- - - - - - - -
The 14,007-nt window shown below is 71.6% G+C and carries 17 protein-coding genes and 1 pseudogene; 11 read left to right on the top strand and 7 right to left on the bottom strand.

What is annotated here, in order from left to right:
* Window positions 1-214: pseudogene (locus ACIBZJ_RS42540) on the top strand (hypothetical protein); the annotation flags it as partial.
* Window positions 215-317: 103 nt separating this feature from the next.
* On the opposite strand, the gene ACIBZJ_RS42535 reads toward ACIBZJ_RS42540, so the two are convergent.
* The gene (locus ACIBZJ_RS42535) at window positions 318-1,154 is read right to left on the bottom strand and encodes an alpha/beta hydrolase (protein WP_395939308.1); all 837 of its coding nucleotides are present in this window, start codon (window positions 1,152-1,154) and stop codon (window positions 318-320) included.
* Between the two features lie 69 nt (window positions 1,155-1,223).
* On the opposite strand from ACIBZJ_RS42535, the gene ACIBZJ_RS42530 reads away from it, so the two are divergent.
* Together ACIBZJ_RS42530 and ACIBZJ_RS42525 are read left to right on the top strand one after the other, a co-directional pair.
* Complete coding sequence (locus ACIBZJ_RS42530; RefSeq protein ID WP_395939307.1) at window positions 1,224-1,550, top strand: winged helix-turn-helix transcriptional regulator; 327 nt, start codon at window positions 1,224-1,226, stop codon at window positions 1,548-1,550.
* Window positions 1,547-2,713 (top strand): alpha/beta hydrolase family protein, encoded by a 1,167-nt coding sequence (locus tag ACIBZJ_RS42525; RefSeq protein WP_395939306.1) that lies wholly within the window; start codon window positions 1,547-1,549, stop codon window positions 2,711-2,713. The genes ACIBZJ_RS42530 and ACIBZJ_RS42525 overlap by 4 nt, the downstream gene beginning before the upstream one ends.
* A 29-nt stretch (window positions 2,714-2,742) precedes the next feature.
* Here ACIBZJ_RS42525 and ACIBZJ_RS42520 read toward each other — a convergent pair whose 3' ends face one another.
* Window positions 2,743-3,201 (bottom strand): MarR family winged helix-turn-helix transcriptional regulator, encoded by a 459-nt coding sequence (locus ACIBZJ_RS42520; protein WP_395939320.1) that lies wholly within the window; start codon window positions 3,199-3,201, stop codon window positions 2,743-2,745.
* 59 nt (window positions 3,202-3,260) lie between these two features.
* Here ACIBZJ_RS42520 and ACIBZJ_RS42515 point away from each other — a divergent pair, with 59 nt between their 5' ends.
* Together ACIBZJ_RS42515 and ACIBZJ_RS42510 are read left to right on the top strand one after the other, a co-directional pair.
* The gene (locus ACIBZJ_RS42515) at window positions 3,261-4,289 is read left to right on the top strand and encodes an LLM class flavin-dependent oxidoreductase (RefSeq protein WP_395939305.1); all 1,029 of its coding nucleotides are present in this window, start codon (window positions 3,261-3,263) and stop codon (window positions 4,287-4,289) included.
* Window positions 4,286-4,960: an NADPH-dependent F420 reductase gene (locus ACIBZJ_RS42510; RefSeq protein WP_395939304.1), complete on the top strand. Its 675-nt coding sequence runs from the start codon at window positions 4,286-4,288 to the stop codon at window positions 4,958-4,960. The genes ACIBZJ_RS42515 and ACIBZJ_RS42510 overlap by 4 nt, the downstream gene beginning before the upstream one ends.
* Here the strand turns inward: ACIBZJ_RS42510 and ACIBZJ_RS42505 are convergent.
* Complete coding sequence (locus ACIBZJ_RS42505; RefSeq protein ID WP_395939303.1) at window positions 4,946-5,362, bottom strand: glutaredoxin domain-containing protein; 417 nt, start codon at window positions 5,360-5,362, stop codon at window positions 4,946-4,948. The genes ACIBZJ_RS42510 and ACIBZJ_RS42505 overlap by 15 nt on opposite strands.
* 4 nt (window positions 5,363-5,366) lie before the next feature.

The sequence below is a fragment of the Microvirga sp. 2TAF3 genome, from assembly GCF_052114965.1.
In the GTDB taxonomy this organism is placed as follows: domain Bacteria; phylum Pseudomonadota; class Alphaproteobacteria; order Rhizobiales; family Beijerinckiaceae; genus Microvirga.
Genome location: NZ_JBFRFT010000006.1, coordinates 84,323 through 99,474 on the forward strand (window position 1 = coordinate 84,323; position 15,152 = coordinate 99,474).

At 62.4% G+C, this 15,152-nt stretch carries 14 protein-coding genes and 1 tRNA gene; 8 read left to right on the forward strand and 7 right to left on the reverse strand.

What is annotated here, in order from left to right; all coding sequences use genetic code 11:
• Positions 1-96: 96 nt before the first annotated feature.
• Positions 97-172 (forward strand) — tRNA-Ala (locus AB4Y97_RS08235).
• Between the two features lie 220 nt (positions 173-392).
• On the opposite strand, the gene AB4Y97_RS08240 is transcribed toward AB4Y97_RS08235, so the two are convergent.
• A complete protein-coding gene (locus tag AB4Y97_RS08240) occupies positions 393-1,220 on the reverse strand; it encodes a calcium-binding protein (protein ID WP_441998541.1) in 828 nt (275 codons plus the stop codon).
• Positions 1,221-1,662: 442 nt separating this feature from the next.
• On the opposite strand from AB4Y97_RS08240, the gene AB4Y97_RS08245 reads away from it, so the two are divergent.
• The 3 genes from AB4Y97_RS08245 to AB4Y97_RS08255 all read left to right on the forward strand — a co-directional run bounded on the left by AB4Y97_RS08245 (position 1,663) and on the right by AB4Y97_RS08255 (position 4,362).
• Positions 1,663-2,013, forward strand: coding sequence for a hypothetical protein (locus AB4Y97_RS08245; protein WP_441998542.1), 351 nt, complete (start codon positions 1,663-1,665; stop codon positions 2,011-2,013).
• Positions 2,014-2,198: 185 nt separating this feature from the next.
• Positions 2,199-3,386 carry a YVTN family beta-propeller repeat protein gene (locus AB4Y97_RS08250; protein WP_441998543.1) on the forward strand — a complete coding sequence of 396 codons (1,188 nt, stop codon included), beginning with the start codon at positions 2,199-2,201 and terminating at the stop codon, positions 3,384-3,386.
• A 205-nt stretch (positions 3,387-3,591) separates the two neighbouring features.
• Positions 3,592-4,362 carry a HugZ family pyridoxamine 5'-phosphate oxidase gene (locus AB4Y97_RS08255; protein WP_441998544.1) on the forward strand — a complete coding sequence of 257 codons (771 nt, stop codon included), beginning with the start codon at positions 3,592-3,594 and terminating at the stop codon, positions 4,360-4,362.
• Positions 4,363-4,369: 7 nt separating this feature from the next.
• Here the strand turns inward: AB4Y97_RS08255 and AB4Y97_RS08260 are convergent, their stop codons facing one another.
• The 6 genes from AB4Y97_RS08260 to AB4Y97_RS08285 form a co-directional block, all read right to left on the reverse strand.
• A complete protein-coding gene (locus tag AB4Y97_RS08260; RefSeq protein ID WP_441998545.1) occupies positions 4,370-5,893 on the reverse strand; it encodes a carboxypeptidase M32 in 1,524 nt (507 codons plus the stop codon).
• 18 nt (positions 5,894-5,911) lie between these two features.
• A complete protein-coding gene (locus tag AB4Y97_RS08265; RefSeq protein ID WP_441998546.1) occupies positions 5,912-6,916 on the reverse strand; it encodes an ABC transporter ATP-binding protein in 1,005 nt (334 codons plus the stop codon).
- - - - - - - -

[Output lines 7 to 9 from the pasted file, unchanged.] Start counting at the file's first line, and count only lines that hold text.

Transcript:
* Between the two features lie 69 nt (window positions 1,155-1,223).
* On the opposite strand from ACIBZJ_RS42535, the gene ACIBZJ_RS42530 reads away from it, so the two are divergent.
* Together ACIBZJ_RS42530 and ACIBZJ_RS42525 are read left to right on the top strand one after the other, a co-directional pair.